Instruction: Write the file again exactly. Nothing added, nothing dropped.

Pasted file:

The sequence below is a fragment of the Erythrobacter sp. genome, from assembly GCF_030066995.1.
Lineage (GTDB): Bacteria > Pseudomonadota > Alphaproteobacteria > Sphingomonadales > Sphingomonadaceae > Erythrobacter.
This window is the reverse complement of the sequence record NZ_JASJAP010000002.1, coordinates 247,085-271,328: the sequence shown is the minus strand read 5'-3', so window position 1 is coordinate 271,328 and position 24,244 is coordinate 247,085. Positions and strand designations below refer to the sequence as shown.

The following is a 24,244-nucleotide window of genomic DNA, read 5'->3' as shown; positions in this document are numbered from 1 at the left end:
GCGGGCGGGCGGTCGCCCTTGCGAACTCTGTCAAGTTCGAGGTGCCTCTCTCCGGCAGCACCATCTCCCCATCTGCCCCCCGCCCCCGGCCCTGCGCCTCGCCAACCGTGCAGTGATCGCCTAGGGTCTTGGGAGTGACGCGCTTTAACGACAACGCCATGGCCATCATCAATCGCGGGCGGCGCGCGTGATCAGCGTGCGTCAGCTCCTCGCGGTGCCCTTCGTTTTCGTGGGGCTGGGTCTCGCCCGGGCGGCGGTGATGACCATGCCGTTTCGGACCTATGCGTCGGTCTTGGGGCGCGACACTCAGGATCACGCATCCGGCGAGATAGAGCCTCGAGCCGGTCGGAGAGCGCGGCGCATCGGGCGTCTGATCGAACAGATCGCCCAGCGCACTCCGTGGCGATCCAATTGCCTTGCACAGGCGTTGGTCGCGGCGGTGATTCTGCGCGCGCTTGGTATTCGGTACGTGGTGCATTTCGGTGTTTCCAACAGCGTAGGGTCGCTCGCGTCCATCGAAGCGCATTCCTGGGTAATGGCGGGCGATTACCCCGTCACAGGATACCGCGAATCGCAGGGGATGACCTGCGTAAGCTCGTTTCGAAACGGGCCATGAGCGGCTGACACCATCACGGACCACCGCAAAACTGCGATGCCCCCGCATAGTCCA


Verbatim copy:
The sequence below is a fragment of the Erythrobacter sp. genome, from assembly GCF_030066995.1.
Lineage (GTDB): Bacteria > Pseudomonadota > Alphaproteobacteria > Sphingomonadales > Sphingomonadaceae > Erythrobacter.
This window is the reverse complement of the sequence record NZ_JASJAP010000002.1, coordinates 247,085-271,328: the sequence shown is the minus strand read 5'-3', so window position 1 is coordinate 271,328 and position 24,244 is coordinate 247,085. Positions and strand designations below refer to the sequence as shown.

The following is a 24,244-nucleotide window of genomic DNA, read 5'->3' as shown; positions in this document are numbered from 1 at the left end:
GCGGGCGGGCGGTCGCCCTTGCGAACTCTGTCAAGTTCGAGGTGCCTCTCTCCGGCAGCACCATCTCCCCATCTGCCCCCCGCCCCCGGCCCTGCGCCTCGCCAACCGTGCAGTGATCGCCTAGGGTCTTGGGAGTGACGCGCTTTAACGACAACGCCATGGCCATCATCAATCGCGGGCGGCGCGCGTGATCAGCGTGCGTCAGCTCCTCGCGGTGCCCTTCGTTTTCGTGGGGCTGGGTCTCGCCCGGGCGGCGGTGATGACCATGCCGTTTCGGACCTATGCGTCGGTCTTGGGGCGCGACACTCAGGATCACGCATCCGGCGAGATAGAGCCTCGAGCCGGTCGGAGAGCGCGGCGCATCGGGCGTCTGATCGAACAGATCGCCCAGCGCACTCCGTGGCGATCCAATTGCCTTGCACAGGCGTTGGTCGCGGCGGTGATTCTGCGCGCGCTTGGTATTCGGTACGTGGTGCATTTCGGTGTTTCCAACAGCGTAGGGTCGCTCGCGTCCATCGAAGCGCATTCCTGGGTAATGGCGGGCGATTACCCCGTCACAGGATACCGCGAATCGCAGGGGATGACCTGCGTAAGCTCGTTTCGAAACGGGCCATGAGCGGCTGACACCATCACGGACCACCGCAAAACTGCGATGCCCCCGCATAGTCCA